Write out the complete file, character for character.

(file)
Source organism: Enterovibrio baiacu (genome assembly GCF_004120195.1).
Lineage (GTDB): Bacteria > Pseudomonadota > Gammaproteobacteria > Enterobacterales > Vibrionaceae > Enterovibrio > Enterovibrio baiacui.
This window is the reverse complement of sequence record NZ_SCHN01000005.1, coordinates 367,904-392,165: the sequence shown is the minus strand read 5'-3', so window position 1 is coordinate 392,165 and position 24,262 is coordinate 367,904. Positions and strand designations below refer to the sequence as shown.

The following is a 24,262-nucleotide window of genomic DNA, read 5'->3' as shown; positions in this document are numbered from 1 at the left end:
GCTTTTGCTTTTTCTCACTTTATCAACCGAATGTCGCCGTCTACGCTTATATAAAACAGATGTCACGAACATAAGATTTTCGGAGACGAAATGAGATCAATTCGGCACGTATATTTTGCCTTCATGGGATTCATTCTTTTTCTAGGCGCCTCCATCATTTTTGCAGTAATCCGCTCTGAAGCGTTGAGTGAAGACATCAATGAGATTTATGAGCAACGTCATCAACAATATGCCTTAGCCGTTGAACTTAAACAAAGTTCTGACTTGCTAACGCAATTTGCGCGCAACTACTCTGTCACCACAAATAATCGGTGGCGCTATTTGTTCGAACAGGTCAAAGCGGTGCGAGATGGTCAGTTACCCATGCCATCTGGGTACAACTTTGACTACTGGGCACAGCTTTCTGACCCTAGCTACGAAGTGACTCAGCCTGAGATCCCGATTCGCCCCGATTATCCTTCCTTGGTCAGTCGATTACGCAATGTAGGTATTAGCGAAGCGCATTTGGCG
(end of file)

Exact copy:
Source organism: Enterovibrio baiacu (genome assembly GCF_004120195.1).
Lineage (GTDB): Bacteria > Pseudomonadota > Gammaproteobacteria > Enterobacterales > Vibrionaceae > Enterovibrio > Enterovibrio baiacui.
This window is the reverse complement of sequence record NZ_SCHN01000005.1, coordinates 367,904-392,165: the sequence shown is the minus strand read 5'-3', so window position 1 is coordinate 392,165 and position 24,262 is coordinate 367,904. Positions and strand designations below refer to the sequence as shown.

The following is a 24,262-nucleotide window of genomic DNA, read 5'->3' as shown; positions in this document are numbered from 1 at the left end:
GCTTTTGCTTTTTCTCACTTTATCAACCGAATGTCGCCGTCTACGCTTATATAAAACAGATGTCACGAACATAAGATTTTCGGAGACGAAATGAGATCAATTCGGCACGTATATTTTGCCTTCATGGGATTCATTCTTTTTCTAGGCGCCTCCATCATTTTTGCAGTAATCCGCTCTGAAGCGTTGAGTGAAGACATCAATGAGATTTATGAGCAACGTCATCAACAATATGCCTTAGCCGTTGAACTTAAACAAAGTTCTGACTTGCTAACGCAATTTGCGCGCAACTACTCTGTCACCACAAATAATCGGTGGCGCTATTTGTTCGAACAGGTCAAAGCGGTGCGAGATGGTCAGTTACCCATGCCATCTGGGTACAACTTTGACTACTGGGCACAGCTTTCTGACCCTAGCTACGAAGTGACTCAGCCTGAGATCCCGATTCGCCCCGATTATCCTTCCTTGGTCAGTCGATTACGCAATGTAGGTATTAGCGAAGCGCATTTGGCG